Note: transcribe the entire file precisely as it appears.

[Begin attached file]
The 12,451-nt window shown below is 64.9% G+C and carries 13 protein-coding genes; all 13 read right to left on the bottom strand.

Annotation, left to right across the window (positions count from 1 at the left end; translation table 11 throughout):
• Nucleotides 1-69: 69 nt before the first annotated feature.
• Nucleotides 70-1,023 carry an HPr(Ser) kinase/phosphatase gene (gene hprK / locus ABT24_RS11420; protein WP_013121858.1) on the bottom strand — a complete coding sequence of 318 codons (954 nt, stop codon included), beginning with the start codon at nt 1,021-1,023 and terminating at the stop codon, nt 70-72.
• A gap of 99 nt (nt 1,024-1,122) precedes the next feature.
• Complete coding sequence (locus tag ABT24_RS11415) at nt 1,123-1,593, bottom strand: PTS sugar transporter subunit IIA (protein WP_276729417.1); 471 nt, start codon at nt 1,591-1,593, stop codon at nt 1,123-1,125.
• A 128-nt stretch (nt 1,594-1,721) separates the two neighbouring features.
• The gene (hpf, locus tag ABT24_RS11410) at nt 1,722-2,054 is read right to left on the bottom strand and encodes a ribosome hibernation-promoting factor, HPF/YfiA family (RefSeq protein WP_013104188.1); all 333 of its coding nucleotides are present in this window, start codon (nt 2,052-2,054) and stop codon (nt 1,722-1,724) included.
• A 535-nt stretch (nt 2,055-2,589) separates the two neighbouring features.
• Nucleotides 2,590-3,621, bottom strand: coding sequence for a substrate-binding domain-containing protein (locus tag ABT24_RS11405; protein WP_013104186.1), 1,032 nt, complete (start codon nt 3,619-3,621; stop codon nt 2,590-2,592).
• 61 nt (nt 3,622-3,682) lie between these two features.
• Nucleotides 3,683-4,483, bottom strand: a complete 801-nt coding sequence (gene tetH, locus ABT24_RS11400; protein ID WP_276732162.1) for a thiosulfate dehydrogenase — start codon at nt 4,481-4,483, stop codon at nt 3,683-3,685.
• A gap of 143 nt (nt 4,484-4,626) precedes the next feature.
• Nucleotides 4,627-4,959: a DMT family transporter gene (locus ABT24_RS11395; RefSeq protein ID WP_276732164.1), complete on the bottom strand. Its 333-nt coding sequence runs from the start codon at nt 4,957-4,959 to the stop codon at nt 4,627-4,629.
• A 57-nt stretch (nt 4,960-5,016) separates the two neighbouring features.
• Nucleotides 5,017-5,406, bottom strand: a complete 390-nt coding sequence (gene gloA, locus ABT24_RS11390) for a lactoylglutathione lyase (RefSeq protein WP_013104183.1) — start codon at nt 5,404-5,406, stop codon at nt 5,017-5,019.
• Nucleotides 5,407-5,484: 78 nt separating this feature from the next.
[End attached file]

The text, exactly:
The 12,451-nt window shown below is 64.9% G+C and carries 13 protein-coding genes; all 13 read right to left on the bottom strand.

Annotation, left to right across the window (positions count from 1 at the left end; translation table 11 throughout):
• Nucleotides 1-69: 69 nt before the first annotated feature.
• Nucleotides 70-1,023 carry an HPr(Ser) kinase/phosphatase gene (gene hprK / locus ABT24_RS11420; protein WP_013121858.1) on the bottom strand — a complete coding sequence of 318 codons (954 nt, stop codon included), beginning with the start codon at nt 1,021-1,023 and terminating at the stop codon, nt 70-72.
• A gap of 99 nt (nt 1,024-1,122) precedes the next feature.
• Complete coding sequence (locus tag ABT24_RS11415) at nt 1,123-1,593, bottom strand: PTS sugar transporter subunit IIA (protein WP_276729417.1); 471 nt, start codon at nt 1,591-1,593, stop codon at nt 1,123-1,125.
• A 128-nt stretch (nt 1,594-1,721) separates the two neighbouring features.
• The gene (hpf, locus tag ABT24_RS11410) at nt 1,722-2,054 is read right to left on the bottom strand and encodes a ribosome hibernation-promoting factor, HPF/YfiA family (RefSeq protein WP_013104188.1); all 333 of its coding nucleotides are present in this window, start codon (nt 2,052-2,054) and stop codon (nt 1,722-1,724) included.
• A 535-nt stretch (nt 2,055-2,589) separates the two neighbouring features.
• Nucleotides 2,590-3,621, bottom strand: coding sequence for a substrate-binding domain-containing protein (locus tag ABT24_RS11405; protein WP_013104186.1), 1,032 nt, complete (start codon nt 3,619-3,621; stop codon nt 2,590-2,592).
• 61 nt (nt 3,622-3,682) lie between these two features.
• Nucleotides 3,683-4,483, bottom strand: a complete 801-nt coding sequence (gene tetH, locus ABT24_RS11400; protein ID WP_276732162.1) for a thiosulfate dehydrogenase — start codon at nt 4,481-4,483, stop codon at nt 3,683-3,685.
• A gap of 143 nt (nt 4,484-4,626) precedes the next feature.
• Nucleotides 4,627-4,959: a DMT family transporter gene (locus ABT24_RS11395; RefSeq protein ID WP_276732164.1), complete on the bottom strand. Its 333-nt coding sequence runs from the start codon at nt 4,957-4,959 to the stop codon at nt 4,627-4,629.
• A 57-nt stretch (nt 4,960-5,016) separates the two neighbouring features.
• Nucleotides 5,017-5,406, bottom strand: a complete 390-nt coding sequence (gene gloA, locus ABT24_RS11390) for a lactoylglutathione lyase (RefSeq protein WP_013104183.1) — start codon at nt 5,404-5,406, stop codon at nt 5,017-5,019.
• Nucleotides 5,407-5,484: 78 nt separating this feature from the next.